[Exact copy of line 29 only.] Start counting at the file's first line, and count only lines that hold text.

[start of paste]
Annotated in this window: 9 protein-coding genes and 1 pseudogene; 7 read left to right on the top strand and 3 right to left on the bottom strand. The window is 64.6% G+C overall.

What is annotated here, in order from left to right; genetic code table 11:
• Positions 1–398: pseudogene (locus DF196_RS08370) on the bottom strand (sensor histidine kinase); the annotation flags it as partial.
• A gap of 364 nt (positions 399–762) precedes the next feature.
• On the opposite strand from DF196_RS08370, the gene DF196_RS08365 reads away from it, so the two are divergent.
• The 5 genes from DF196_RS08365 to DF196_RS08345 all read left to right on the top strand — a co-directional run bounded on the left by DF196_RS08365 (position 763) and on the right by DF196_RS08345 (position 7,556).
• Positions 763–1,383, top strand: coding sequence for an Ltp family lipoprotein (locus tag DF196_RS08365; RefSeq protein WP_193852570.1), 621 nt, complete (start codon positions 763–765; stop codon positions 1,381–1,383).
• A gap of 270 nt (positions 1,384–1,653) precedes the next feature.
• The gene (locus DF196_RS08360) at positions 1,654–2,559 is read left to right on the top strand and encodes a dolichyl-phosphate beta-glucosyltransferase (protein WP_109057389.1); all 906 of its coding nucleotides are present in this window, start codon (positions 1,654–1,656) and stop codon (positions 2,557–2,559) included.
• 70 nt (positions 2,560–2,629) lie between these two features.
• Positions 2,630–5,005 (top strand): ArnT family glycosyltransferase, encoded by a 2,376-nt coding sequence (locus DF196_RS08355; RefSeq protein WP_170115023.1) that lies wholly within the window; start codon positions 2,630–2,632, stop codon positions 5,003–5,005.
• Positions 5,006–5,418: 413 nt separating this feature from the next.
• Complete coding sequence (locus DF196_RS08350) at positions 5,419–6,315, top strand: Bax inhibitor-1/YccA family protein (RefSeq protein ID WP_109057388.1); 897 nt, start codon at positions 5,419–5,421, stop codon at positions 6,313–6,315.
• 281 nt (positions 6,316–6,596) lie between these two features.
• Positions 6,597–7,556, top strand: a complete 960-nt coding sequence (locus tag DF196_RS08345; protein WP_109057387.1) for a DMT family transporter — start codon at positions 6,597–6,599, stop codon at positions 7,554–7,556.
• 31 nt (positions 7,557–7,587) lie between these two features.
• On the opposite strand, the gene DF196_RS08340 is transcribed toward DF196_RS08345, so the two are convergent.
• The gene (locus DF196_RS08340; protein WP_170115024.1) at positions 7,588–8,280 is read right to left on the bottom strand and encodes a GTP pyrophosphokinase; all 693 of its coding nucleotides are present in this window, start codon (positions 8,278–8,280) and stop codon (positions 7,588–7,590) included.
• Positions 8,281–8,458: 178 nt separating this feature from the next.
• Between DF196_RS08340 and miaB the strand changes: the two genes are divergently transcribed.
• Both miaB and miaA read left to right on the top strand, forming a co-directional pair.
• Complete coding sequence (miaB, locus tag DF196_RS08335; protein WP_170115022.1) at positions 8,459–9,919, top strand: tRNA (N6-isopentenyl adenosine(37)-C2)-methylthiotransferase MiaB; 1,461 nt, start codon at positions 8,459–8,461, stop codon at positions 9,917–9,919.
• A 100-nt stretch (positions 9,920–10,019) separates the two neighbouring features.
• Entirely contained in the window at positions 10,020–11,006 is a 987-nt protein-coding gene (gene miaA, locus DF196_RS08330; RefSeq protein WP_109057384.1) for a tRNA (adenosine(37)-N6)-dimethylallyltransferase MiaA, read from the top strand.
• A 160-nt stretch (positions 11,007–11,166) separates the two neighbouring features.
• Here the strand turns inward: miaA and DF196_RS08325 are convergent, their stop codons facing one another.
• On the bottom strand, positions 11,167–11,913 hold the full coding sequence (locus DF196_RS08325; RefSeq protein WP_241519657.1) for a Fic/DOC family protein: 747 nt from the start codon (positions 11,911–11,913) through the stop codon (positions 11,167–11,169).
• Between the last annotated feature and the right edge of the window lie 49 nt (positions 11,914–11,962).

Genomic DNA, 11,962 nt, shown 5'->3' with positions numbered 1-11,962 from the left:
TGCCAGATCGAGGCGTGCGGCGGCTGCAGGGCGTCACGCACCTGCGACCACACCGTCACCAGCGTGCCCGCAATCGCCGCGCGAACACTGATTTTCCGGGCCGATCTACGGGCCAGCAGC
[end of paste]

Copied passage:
Genomic DNA, 11,962 nt, shown 5'->3' with positions numbered 1-11,962 from the left: